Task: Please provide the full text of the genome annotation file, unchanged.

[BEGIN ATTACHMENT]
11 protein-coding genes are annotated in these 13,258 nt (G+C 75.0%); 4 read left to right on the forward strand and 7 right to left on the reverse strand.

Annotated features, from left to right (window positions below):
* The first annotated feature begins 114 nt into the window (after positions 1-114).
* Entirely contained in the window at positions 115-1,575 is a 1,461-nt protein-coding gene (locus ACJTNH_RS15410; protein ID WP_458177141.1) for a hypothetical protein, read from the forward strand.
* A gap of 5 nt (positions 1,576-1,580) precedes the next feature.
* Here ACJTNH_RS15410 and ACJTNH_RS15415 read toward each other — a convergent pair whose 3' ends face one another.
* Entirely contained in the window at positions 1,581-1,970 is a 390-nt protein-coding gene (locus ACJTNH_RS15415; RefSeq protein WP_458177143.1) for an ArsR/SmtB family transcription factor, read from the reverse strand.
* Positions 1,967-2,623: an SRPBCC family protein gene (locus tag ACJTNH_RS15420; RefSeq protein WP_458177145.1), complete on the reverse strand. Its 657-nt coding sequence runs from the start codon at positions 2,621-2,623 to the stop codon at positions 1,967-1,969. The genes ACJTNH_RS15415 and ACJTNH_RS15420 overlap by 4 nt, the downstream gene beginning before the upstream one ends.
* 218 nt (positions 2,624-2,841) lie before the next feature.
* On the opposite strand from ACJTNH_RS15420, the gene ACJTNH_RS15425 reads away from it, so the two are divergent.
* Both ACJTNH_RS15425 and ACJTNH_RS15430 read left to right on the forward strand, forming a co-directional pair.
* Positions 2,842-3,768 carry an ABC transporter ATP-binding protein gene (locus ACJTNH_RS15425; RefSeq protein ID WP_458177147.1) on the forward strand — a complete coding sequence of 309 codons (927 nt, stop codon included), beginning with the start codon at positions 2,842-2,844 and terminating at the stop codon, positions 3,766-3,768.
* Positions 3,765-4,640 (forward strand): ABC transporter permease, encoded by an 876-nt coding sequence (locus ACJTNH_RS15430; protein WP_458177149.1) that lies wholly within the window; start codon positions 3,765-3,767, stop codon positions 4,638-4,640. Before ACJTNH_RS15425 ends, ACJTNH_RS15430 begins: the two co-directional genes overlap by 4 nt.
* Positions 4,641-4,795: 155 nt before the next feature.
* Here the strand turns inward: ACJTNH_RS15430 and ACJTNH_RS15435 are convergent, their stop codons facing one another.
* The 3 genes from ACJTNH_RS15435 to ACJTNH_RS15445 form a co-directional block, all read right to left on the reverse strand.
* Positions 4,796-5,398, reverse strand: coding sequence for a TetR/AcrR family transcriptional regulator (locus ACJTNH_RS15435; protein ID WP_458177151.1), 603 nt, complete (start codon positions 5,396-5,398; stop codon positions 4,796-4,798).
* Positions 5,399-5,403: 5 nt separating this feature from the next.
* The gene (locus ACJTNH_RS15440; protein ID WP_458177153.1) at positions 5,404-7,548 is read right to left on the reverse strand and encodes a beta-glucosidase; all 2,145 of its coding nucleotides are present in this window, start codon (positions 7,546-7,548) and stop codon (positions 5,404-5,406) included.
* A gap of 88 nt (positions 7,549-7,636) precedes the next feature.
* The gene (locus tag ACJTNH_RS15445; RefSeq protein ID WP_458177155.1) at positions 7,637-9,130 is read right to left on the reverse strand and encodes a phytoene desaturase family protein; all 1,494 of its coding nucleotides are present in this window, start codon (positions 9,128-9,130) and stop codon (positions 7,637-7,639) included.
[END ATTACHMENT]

11 protein-coding genes are annotated in these 13,258 nt (G+C 75.0%); 4 read left to right on the forward strand and 7 right to left on the reverse strand.

Annotated features, from left to right (window positions below):
* The first annotated feature begins 114 nt into the window (after positions 1-114).
* Entirely contained in the window at positions 115-1,575 is a 1,461-nt protein-coding gene (locus ACJTNH_RS15410; protein ID WP_458177141.1) for a hypothetical protein, read from the forward strand.
* A gap of 5 nt (positions 1,576-1,580) precedes the next feature.
* Here ACJTNH_RS15410 and ACJTNH_RS15415 read toward each other — a convergent pair whose 3' ends face one another.
* Entirely contained in the window at positions 1,581-1,970 is a 390-nt protein-coding gene (locus ACJTNH_RS15415; RefSeq protein WP_458177143.1) for an ArsR/SmtB family transcription factor, read from the reverse strand.
* Positions 1,967-2,623: an SRPBCC family protein gene (locus tag ACJTNH_RS15420; RefSeq protein WP_458177145.1), complete on the reverse strand. Its 657-nt coding sequence runs from the start codon at positions 2,621-2,623 to the stop codon at positions 1,967-1,969. The genes ACJTNH_RS15415 and ACJTNH_RS15420 overlap by 4 nt, the downstream gene beginning before the upstream one ends.
* 218 nt (positions 2,624-2,841) lie before the next feature.
* On the opposite strand from ACJTNH_RS15420, the gene ACJTNH_RS15425 reads away from it, so the two are divergent.
* Both ACJTNH_RS15425 and ACJTNH_RS15430 read left to right on the forward strand, forming a co-directional pair.
* Positions 2,842-3,768 carry an ABC transporter ATP-binding protein gene (locus ACJTNH_RS15425; RefSeq protein ID WP_458177147.1) on the forward strand — a complete coding sequence of 309 codons (927 nt, stop codon included), beginning with the start codon at positions 2,842-2,844 and terminating at the stop codon, positions 3,766-3,768.
* Positions 3,765-4,640 (forward strand): ABC transporter permease, encoded by an 876-nt coding sequence (locus ACJTNH_RS15430; protein WP_458177149.1) that lies wholly within the window; start codon positions 3,765-3,767, stop codon positions 4,638-4,640. Before ACJTNH_RS15425 ends, ACJTNH_RS15430 begins: the two co-directional genes overlap by 4 nt.
* Positions 4,641-4,795: 155 nt before the next feature.
* Here the strand turns inward: ACJTNH_RS15430 and ACJTNH_RS15435 are convergent, their stop codons facing one another.
* The 3 genes from ACJTNH_RS15435 to ACJTNH_RS15445 form a co-directional block, all read right to left on the reverse strand.
* Positions 4,796-5,398, reverse strand: coding sequence for a TetR/AcrR family transcriptional regulator (locus ACJTNH_RS15435; protein ID WP_458177151.1), 603 nt, complete (start codon positions 5,396-5,398; stop codon positions 4,796-4,798).
* Positions 5,399-5,403: 5 nt separating this feature from the next.
* The gene (locus ACJTNH_RS15440; protein ID WP_458177153.1) at positions 5,404-7,548 is read right to left on the reverse strand and encodes a beta-glucosidase; all 2,145 of its coding nucleotides are present in this window, start codon (positions 7,546-7,548) and stop codon (positions 5,404-5,406) included.
* A gap of 88 nt (positions 7,549-7,636) precedes the next feature.
* The gene (locus tag ACJTNH_RS15445; RefSeq protein ID WP_458177155.1) at positions 7,637-9,130 is read right to left on the reverse strand and encodes a phytoene desaturase family protein; all 1,494 of its coding nucleotides are present in this window, start codon (positions 9,128-9,130) and stop codon (positions 7,637-7,639) included.